Okay real talk. Skype (or other video chat feature) interviews are great. You don’t have to leave your house, you don’t have to wear pants, the possibilities are really endless. Technology– ammiright?!Don’t get too excited yet though. There are many of elements of a video appointment that you still need to be very conscious of… things that you don’t have to worry about when you’re meeting in person. Here’s how to ace the boarding school interview or college admissions Skype interview.
1. First and foremost, don’t miss or be late to the appointment. It’s easy to not pay as much regard to something that is online because you don’t have the accountability of having to face-to-face interview, so it’s easy to think it’s NBD. But it really is. We all have smart phones, so make sure you put that in your phone and set alarms. Typically, being the aloof ADD person that I am, I will set an alarm for one day prior– to remind me that I need to be thinking about it– and several the next day. Normally, when I wake up, then about an hour before. The biggest part of being an adult is ensuring that people know you take your life seriously– being on time to appointments is one way to show that.
Here are several other aspects of the interview you need to be conscious of:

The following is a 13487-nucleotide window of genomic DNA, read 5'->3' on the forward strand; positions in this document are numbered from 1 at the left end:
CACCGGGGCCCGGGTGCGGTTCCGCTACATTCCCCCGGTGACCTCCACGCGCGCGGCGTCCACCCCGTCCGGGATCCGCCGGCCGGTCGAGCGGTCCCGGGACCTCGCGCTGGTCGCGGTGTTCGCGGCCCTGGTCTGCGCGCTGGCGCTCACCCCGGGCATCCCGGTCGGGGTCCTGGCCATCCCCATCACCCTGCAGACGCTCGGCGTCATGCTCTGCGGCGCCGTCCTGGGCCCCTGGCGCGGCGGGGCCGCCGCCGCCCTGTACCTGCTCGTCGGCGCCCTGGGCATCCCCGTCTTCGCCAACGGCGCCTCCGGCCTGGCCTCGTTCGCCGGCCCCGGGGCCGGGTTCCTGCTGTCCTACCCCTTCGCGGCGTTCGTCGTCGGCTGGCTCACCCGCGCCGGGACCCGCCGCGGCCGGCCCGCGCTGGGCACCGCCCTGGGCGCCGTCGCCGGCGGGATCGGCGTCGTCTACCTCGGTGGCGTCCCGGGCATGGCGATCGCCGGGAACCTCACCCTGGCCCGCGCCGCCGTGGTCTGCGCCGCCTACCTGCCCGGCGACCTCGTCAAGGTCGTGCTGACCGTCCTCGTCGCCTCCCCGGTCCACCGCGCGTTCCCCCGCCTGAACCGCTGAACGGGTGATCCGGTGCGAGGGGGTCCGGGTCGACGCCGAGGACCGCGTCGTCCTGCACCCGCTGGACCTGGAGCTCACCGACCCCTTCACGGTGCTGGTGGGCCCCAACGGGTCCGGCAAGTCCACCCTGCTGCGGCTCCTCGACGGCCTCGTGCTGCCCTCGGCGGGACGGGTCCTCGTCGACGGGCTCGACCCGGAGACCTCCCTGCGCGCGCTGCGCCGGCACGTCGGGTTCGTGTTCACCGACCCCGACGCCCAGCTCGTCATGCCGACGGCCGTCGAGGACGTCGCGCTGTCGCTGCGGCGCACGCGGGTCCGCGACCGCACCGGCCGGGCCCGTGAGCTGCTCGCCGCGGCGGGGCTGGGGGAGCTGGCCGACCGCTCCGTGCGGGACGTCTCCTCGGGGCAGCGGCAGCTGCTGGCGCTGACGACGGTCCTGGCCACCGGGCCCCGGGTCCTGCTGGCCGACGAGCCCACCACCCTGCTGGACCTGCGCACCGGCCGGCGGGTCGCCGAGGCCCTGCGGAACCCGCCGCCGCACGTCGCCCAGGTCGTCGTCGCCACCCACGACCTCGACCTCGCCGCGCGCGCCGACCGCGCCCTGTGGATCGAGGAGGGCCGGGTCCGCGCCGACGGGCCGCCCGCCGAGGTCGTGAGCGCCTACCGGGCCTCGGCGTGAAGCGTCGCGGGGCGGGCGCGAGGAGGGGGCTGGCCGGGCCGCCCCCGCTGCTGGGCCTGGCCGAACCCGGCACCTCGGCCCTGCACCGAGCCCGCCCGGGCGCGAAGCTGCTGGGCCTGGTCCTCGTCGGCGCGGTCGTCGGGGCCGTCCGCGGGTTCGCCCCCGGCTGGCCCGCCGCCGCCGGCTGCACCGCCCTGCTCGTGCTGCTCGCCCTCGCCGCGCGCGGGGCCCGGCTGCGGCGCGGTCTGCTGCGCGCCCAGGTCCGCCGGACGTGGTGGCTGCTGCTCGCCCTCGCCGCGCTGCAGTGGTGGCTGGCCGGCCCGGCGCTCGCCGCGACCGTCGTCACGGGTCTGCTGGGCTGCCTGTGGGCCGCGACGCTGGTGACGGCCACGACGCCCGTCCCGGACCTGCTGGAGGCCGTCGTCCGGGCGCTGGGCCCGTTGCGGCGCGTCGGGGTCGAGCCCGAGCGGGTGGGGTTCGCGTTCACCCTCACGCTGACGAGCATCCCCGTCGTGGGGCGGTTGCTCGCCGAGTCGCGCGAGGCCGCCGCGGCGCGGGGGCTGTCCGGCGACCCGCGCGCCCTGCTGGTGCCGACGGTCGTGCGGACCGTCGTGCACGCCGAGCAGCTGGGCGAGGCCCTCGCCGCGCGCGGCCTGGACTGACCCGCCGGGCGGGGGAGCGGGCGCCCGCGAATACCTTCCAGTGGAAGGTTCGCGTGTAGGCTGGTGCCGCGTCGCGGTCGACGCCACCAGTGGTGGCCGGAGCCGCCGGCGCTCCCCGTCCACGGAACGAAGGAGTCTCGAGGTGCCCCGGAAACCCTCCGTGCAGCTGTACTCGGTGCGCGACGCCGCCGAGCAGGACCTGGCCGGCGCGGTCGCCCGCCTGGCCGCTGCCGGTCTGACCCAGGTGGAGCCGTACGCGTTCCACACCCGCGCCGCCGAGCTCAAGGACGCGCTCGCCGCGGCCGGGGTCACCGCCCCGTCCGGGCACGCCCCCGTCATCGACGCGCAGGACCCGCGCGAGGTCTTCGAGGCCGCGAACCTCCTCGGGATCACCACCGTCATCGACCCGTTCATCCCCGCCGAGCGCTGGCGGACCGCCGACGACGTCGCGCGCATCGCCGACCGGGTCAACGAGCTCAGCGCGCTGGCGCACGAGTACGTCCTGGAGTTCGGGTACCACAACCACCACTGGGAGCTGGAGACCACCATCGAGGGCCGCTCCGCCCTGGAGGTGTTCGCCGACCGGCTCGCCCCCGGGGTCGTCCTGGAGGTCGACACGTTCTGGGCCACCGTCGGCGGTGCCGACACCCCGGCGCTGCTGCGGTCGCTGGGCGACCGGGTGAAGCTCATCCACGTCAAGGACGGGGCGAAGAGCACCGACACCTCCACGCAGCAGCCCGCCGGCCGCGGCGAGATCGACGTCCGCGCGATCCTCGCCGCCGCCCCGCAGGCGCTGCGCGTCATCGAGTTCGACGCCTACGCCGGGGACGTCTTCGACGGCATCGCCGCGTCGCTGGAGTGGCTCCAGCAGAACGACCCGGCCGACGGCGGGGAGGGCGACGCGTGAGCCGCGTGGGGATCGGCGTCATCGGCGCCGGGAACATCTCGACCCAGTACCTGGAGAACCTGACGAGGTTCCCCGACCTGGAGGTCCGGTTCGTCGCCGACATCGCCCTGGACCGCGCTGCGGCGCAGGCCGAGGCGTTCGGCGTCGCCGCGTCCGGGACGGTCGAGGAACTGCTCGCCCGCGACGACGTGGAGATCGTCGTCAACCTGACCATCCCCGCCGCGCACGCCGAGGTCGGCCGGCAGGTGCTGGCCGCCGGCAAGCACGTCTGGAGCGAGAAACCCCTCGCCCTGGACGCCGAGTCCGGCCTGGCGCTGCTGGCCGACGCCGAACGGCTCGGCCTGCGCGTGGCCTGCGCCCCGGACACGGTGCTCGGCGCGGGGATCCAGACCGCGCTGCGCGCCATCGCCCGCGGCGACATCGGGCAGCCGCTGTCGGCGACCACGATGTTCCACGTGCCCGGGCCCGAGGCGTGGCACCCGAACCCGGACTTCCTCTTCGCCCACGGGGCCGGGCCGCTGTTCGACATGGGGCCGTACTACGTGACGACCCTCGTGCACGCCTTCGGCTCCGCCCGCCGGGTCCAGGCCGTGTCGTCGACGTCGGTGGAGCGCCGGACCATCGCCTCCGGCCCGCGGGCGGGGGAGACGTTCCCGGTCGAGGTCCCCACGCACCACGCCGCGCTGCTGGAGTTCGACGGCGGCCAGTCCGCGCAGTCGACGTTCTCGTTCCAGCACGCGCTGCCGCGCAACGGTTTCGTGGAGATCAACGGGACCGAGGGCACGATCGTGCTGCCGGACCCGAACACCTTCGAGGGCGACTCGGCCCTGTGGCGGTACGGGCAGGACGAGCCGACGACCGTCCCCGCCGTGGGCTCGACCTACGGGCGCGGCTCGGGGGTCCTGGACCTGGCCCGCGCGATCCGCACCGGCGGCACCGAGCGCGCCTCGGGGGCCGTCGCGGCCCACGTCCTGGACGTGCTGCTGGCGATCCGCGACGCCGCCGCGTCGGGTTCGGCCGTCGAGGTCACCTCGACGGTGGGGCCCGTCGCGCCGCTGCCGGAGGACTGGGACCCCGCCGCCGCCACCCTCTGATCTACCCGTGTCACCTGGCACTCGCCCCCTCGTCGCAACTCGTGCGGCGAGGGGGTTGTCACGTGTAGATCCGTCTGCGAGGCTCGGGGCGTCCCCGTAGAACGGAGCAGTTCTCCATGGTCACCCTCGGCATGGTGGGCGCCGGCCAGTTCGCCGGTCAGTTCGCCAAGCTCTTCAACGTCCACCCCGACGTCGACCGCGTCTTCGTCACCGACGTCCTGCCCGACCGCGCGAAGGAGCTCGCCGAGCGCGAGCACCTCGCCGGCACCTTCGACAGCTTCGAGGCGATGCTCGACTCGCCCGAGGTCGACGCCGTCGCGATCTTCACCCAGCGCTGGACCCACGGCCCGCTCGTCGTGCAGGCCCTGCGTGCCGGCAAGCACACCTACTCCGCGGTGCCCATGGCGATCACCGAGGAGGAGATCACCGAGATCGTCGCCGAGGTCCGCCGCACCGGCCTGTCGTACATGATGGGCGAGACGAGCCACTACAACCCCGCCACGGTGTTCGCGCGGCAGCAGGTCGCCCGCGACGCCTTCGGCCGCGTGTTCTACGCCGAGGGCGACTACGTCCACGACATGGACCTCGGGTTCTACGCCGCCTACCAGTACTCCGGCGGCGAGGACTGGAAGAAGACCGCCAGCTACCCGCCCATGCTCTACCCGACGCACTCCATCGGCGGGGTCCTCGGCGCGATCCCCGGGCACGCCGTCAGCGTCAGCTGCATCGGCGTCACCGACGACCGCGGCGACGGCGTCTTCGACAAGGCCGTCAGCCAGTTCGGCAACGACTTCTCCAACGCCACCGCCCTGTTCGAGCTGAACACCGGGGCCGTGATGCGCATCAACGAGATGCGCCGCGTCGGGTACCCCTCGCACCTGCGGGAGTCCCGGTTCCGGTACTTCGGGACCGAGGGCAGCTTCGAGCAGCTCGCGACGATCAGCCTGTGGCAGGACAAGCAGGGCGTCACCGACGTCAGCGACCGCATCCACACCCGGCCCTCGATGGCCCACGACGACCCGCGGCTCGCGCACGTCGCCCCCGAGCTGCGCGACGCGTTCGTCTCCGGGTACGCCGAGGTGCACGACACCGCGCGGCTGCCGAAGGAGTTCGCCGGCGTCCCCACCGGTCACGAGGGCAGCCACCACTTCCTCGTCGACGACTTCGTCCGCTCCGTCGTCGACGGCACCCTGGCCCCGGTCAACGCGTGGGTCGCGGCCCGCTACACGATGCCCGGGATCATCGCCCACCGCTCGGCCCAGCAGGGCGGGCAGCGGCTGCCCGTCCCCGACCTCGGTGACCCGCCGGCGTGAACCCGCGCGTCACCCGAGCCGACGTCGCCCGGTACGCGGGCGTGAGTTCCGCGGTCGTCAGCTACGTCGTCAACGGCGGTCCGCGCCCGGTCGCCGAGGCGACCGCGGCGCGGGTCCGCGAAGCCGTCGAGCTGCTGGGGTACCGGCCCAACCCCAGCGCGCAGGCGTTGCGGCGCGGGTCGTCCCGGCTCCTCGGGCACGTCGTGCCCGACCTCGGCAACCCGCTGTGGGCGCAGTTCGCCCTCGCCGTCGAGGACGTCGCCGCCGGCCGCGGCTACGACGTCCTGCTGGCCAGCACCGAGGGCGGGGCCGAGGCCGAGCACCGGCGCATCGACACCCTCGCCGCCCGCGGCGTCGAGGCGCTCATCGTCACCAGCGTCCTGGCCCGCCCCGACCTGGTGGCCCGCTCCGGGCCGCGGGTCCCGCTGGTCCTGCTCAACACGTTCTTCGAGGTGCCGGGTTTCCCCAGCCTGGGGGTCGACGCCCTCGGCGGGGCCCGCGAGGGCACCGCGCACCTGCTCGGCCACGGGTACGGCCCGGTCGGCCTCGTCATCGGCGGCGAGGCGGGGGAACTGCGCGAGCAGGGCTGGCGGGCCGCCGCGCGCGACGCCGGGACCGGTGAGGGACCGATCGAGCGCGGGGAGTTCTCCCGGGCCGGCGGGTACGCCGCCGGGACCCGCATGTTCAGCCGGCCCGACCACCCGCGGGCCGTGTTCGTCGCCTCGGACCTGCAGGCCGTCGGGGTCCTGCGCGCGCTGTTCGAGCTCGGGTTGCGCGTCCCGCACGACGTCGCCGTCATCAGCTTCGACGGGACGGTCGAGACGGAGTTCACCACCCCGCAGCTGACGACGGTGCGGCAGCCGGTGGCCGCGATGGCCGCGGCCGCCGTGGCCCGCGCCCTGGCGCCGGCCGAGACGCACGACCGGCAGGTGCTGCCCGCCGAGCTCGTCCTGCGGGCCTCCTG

2. Set your stage: I like to think of a video chat interview or appointment as an opportunity to be in the spot light on a stage. Think about it– you’re on someone’s screen, which means 100% of their focus is on you. If this were a boy or girl you were interested in, you’d ensure you had the best hair, makeup, background, etc. So carry that into your professional life– make sure the lighting is proper, you both can hear each other easily (neither of you want to decode what the quiet person said, nor do either of you want your speakers breaking because the person sounds like a fog horn on the other side).
That means setting your speakers and microphone to appropriate levels, ensuring you’re showing up bright enough, your computer is in a position that frames your face (not just your forehead), and you have an appropriate setting behind you (helpful tip: colleges don’t take well to Skyping with dudes who have posters of girls in bikinis behind them….). Do a trial run with your BFF – do you show up so dark against a dimly lit background that one can’t see you? Or with light coming from behind that are you just silhouetted against the background?
3. Privacy is also a big factor. If it is hard for you to find privacy in your house because of nagging parents (I know, RIGHT?!) or annoying siblings, stay late after school, and ask teachers, professors, etc. if you can use a study room for an important interview. People tend to have a big pet peeve with interruptions during a Skype interview. While it may seem informal due to cutting edge technology you’re using, someone is still giving up their time to talk to you, so you need to be respectful of that.